Moses agreed to grant the request of Gad and Reuben, with the provision that they fulfill their pledge to assist their brethren in the battles west of Jordan This they promised faithfully to do.

Moses made clear the consequences of any mental reservation or equivocation on the part of Gad and Reuben. They could not hide from the all-seeing Eye of God, see Mt 10:26; Lu 12:2; Ga 6:7, 8.

Verses 28-33

Verses 28-33:

Moses solemnly ratified the request of Gad and Reuben, before both the religious leaders and the political officials of Israel, verse 28. Once more the two tribes affirmed their purpose: to assist their brethren in the conquest of Canaan.

For the first time, the name of Manasseh appears in this episode.

No explanation is given as to why only half this tribe received an allotment on the east of Jordan along with Gad and Reuben. It may be that there was an earlier schism within the tribe that made it desirable to divide. Or the 63% increase in the tribe of Manasseh over the first census may have accounted for the need to divide. There is no record in Scripture that Manasseh joined Gad and Reuben in their request to Moses. However, Moses may have given them the territory they had won in battle with the Amorites (verses 39-42).

Verses 34-42

Verses 34-42:

Gad "built" or refurbished a number of cities for temporary use by their families during the campaign in Canaan:

Dibon, about four miles north of Arnon, now known as Dhiban. Ataroth, seven miles from Dibon, known today as Attarus.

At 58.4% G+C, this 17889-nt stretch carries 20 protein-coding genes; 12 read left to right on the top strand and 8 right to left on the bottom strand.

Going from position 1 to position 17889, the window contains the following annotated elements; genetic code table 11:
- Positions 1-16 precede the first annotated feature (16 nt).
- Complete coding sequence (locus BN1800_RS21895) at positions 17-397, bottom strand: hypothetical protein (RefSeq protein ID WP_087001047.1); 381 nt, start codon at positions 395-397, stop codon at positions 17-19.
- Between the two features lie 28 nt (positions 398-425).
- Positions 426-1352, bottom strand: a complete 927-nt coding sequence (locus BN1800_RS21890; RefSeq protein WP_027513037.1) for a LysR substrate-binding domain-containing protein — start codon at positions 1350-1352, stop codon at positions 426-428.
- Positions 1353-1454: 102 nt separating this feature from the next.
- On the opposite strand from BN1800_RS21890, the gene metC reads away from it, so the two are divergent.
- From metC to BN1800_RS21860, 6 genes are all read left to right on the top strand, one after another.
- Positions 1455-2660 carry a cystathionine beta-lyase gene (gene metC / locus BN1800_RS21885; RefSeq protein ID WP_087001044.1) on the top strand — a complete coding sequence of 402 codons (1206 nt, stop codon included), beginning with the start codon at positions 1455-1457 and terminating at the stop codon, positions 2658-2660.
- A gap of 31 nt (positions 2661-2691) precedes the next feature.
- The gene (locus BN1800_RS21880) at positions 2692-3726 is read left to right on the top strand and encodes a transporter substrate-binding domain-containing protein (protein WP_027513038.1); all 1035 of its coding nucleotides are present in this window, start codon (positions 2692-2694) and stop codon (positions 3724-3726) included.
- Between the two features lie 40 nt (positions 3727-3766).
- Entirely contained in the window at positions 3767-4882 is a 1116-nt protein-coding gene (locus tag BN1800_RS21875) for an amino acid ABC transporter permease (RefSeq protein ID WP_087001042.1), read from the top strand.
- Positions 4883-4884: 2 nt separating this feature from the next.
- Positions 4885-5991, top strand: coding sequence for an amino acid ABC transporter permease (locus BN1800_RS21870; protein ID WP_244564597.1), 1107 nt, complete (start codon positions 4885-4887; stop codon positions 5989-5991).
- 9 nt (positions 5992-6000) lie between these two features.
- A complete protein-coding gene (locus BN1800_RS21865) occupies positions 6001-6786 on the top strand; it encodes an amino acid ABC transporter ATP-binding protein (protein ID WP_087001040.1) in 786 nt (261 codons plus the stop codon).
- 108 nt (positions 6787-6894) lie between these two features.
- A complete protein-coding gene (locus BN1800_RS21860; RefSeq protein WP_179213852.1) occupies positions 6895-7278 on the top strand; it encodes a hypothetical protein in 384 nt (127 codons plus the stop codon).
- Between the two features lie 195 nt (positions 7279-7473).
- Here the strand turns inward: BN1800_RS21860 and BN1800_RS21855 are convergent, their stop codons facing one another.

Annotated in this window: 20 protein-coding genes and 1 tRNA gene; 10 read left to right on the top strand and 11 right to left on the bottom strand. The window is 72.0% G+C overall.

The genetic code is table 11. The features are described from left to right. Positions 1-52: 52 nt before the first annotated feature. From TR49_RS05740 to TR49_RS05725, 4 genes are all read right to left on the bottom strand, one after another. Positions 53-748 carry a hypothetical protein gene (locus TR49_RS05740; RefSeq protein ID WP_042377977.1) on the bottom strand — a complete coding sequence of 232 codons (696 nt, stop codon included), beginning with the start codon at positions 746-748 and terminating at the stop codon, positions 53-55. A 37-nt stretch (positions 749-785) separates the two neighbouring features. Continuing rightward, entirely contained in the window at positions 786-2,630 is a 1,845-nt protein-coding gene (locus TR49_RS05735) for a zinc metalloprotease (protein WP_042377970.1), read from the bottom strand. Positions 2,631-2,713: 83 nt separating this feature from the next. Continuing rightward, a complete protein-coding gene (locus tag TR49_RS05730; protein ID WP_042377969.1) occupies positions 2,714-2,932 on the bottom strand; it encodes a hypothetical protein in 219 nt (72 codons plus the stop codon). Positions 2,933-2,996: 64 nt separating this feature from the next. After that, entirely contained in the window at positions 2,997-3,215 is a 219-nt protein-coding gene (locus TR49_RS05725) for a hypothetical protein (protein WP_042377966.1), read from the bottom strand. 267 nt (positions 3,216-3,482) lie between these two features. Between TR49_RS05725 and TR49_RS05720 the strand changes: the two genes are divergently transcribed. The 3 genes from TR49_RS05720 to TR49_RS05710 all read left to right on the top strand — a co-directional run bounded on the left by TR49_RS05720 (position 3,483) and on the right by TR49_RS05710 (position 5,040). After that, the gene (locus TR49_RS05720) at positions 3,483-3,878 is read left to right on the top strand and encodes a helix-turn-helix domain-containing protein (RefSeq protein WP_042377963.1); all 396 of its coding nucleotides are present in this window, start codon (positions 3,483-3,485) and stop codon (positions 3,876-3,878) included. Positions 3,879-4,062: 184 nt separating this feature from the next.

Aroer, by the river Arnon, De 2:36; Jos 13:16.

Atroth and Shopan, or Atroth-Shophan, site unknown. Jaazer, see verse I.

Jogbehah, north of Jaazer, Jg 8:11; possibly Jebeiha.

Gad occupied these cities only temporarily. In the territorial assignment of the Land, they were in Reuben’s allottment.

Reuben "built" or restored six cities for temporary use:

Heshbon, see Nu 21:25; 3.

Elealeh, see verse 3.

Kirjathaim, "double city," about ten miles east of the Dead Sea, and south of Ataroth.

Nebo, see verse 3.

Baal-meon, also called Beon, verse 3; Beth-meon, Jer 43:23; Beth-Baal-meon, Jos 13:17.

Shibmah, site unknown; a city taken from the Moabites.

Reuben apparently gave different names to some of the cities taken, possibly to remove any stigma of idolatry.

"Children of Machir," or "Beni-Machir." All Manasseh was descended from Machir, as he was an only son. This text apparently refers to one branch of the family of Machir, who developed into a powerful tribe:

"Went to Gilead," likely a reference to the expedition recorded in Nu 21:33. Its insertion here is out of chronological order. The reason is likely to identify the territory occupied by the half-tribe of Manasseh.

Gilead is used here in a general sense. The territory assigned to Manasseh was properly in Bashan.

Jair, a descendant of Machir, became a prominent figure in Israel’s history, De 3:14. According to the genealogy table in 1Ch 2:21, Jair was of the tribe of Manasseh through the female side. His father was Segub, son of Hezron of the tribe of Judah who married a daughter of Machir.

"Small towns" (verse 41), the villages of the Amorites who lived in Argob. He called these villages "Havoth-Jair," or villages of Jair." This was a group consisting of thirty villages, Jg 10:4; 1Ch 2:22, 23. Later, thirty more towns were added to this number, De 3:14; Jos 13:30; 1 Kings 4:13.

Nobah, a chieftian nowhere else named.

Kenath, the modern Kenawat, the most easterly territory occupied by Israel. Its name was changed to Nobah, in honor of the man who captured it, Jg 8:11.

Bibliographical Information
Garner, Albert & Howes, J.C. "Commentary on Numbers 32". Garner-Howes Baptist Commentary. https://studylight.org/commentaries/eng/ghb/numbers-32.html. 1985.